Lighting the way to science and art education

Some students love art. Others have a passion for science, math and other technical subjects. Lila Finch wants students to feel more comfortable crossing those disciplinary boundaries, and uses students’ enthusiasm for one to fuel interest in the other.

In August, she brought together technology, art and science teachers from Nederland Middle-High School and Northglenn High School for her Luminous Science workshop, where she demonstrates a project that enables educators to blend technology, computer science and art into a single classroom project. 

“Finding ways to make science and art equally valued in the classroom is a high priority for me,”  said Finch, who works for the Laboratory for Playful Computation (LPC) and is pursuing a doctoral degree through the ATLAS Institute. “These subjects are thought of as distinct from one another, but there’s no reason why they can’t be more integrated.” 

Lila Finch paints lantern

Finch completing a large lantern now on display in the ATLAS Institute.

Sponsored by a grant from Oracle Corporation, the workshop involves art, circuitry, soldering, plant science and computer programming. Participating teachers constructed colorfully decorated wire-and-paper Japanese (Nabuta) lanterns illuminated by LEDs. The lights were then wired to low-cost Micro:bit microcontrollers specifically designed for use by first-time coders. Teachers with no previous coding experience were able to program the lights to respond to real-time data from sensors in an indoor hydroponic garden, reflecting conditions like moisture, light and temperature in the appearance of their lanterns.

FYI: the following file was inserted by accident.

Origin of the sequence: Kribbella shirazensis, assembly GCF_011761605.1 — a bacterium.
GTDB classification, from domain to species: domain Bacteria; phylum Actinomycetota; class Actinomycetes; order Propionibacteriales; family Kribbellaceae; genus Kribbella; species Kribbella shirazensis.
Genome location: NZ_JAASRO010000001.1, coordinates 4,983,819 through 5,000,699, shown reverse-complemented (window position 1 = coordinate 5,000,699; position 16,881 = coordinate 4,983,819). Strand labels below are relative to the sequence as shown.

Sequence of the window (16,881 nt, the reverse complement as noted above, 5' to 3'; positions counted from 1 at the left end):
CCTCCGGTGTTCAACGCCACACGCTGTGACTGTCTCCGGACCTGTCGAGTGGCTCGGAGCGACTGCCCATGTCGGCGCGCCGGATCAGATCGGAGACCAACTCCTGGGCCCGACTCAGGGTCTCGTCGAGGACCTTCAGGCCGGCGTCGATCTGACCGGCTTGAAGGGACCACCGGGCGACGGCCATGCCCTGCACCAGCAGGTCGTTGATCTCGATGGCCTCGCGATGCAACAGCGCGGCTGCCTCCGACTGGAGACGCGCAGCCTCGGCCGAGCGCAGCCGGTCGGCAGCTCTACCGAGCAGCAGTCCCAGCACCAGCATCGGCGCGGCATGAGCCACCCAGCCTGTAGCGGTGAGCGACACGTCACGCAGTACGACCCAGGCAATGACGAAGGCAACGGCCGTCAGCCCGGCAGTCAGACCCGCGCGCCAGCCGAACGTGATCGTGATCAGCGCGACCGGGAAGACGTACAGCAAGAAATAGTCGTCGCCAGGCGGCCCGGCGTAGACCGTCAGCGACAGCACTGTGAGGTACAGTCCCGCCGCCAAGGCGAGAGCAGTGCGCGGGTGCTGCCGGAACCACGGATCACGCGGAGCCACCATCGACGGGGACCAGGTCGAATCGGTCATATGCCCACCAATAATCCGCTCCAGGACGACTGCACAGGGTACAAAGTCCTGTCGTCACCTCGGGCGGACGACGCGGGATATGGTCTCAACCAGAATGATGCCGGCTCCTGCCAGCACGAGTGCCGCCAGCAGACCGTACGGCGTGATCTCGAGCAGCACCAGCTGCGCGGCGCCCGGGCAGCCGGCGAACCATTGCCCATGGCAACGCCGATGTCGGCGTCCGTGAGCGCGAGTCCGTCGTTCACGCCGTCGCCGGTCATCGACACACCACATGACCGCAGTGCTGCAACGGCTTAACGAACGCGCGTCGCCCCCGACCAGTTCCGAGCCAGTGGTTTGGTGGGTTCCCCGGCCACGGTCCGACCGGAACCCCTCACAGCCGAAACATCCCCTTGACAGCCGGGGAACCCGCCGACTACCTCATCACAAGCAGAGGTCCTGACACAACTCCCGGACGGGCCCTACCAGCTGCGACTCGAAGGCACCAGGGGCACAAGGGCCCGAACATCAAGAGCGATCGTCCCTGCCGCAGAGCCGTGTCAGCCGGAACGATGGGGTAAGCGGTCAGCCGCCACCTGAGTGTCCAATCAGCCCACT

Ben Shapiro, director of LPC, an assistant professor at ATLAS, and Finch’s advisor, points out that only 15 percent of CU Boulder students enrolled in computer science classes are women. Interdisciplinary approaches like this, particularly at the middle and high school levels, are one way to start turning that around, he says. 

But it requires careful classroom management. “‘You (girls) do the painting while we (boys) do the soldering,’ could happen when implementing this project,” says Shapiro. In addition to addressing more equitable gender participation, the workshop also addresses how to support students with intellectual or physical needs, such as those who may have trouble soldering because of poor muscle control.

Andy Vartabedian, an art teacher from Northglenn High School, said he has wanted to bring programing and circuitry into his art classes for a while, but up to this point didn’t know how to approach it.

“I could see myself taking a computer programming class, but it would be tough to figure out how to incorporate it into my art class,” Vartabedian said. “This workshop trained us in a very practical way.”

Heather Politi who teaches computer science and math at Nederland Middle-Senior High School, said she is excited to teach her students soldering, as well as how to write the code to import data from the garden to the lantern.

“The art side helps make sense of an overflow of numbers, improves our understanding of plant biology and then brings it all together,” Politi said.  “Making something physical in additional to the programming will up student engagement.”

Finch, a former high school science teacher and a graduate of Caltech and Lewis & Clark College, said teachers taking her workshop walk away with interdisciplinary curriculums ready to implement in their classrooms. But she also hopes that there can be a much broader application, where similar interdisciplinary curriculums are implemented farther afield, bringing in aspects from different cultures so that this approach reaches beyond Japanese lantern-making and the science extends beyond a garden.

“We can dream pretty big,” said Finch.